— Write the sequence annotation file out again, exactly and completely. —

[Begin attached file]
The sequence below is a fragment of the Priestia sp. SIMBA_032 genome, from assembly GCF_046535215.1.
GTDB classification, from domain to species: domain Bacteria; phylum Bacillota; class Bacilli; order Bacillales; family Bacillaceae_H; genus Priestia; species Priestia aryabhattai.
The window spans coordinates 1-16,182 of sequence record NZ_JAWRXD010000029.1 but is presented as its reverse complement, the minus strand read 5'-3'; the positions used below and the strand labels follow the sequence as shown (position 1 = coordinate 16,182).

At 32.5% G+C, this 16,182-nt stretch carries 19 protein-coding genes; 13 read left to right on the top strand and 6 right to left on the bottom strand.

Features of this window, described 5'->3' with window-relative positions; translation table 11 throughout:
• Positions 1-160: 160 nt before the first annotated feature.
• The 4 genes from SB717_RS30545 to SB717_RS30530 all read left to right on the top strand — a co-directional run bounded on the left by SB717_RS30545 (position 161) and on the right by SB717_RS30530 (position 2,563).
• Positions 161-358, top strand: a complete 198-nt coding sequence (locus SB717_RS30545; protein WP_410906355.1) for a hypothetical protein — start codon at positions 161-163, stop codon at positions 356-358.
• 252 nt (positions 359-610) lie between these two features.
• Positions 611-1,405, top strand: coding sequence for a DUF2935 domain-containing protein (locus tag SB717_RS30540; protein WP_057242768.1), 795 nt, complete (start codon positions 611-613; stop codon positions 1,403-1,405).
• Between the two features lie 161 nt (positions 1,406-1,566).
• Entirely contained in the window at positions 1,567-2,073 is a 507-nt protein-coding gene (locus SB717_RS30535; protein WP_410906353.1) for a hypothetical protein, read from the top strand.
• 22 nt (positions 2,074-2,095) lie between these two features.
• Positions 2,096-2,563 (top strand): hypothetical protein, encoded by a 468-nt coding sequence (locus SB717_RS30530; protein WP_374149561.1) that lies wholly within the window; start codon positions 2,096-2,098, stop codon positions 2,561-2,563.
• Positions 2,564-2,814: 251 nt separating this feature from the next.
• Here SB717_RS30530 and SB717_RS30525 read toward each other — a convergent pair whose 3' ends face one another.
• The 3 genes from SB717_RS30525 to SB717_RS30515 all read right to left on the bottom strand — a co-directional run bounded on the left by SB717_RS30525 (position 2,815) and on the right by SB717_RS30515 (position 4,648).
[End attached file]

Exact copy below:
The sequence below is a fragment of the Priestia sp. SIMBA_032 genome, from assembly GCF_046535215.1.
GTDB classification, from domain to species: domain Bacteria; phylum Bacillota; class Bacilli; order Bacillales; family Bacillaceae_H; genus Priestia; species Priestia aryabhattai.
The window spans coordinates 1-16,182 of sequence record NZ_JAWRXD010000029.1 but is presented as its reverse complement, the minus strand read 5'-3'; the positions used below and the strand labels follow the sequence as shown (position 1 = coordinate 16,182).

At 32.5% G+C, this 16,182-nt stretch carries 19 protein-coding genes; 13 read left to right on the top strand and 6 right to left on the bottom strand.

Features of this window, described 5'->3' with window-relative positions; translation table 11 throughout:
• Positions 1-160: 160 nt before the first annotated feature.
• The 4 genes from SB717_RS30545 to SB717_RS30530 all read left to right on the top strand — a co-directional run bounded on the left by SB717_RS30545 (position 161) and on the right by SB717_RS30530 (position 2,563).
• Positions 161-358, top strand: a complete 198-nt coding sequence (locus SB717_RS30545; protein WP_410906355.1) for a hypothetical protein — start codon at positions 161-163, stop codon at positions 356-358.
• 252 nt (positions 359-610) lie between these two features.
• Positions 611-1,405, top strand: coding sequence for a DUF2935 domain-containing protein (locus tag SB717_RS30540; protein WP_057242768.1), 795 nt, complete (start codon positions 611-613; stop codon positions 1,403-1,405).
• Between the two features lie 161 nt (positions 1,406-1,566).
• Entirely contained in the window at positions 1,567-2,073 is a 507-nt protein-coding gene (locus SB717_RS30535; protein WP_410906353.1) for a hypothetical protein, read from the top strand.
• 22 nt (positions 2,074-2,095) lie between these two features.
• Positions 2,096-2,563 (top strand): hypothetical protein, encoded by a 468-nt coding sequence (locus SB717_RS30530; protein WP_374149561.1) that lies wholly within the window; start codon positions 2,096-2,098, stop codon positions 2,561-2,563.
• Positions 2,564-2,814: 251 nt separating this feature from the next.
• Here SB717_RS30530 and SB717_RS30525 read toward each other — a convergent pair whose 3' ends face one another.
• The 3 genes from SB717_RS30525 to SB717_RS30515 all read right to left on the bottom strand — a co-directional run bounded on the left by SB717_RS30525 (position 2,815) and on the right by SB717_RS30515 (position 4,648).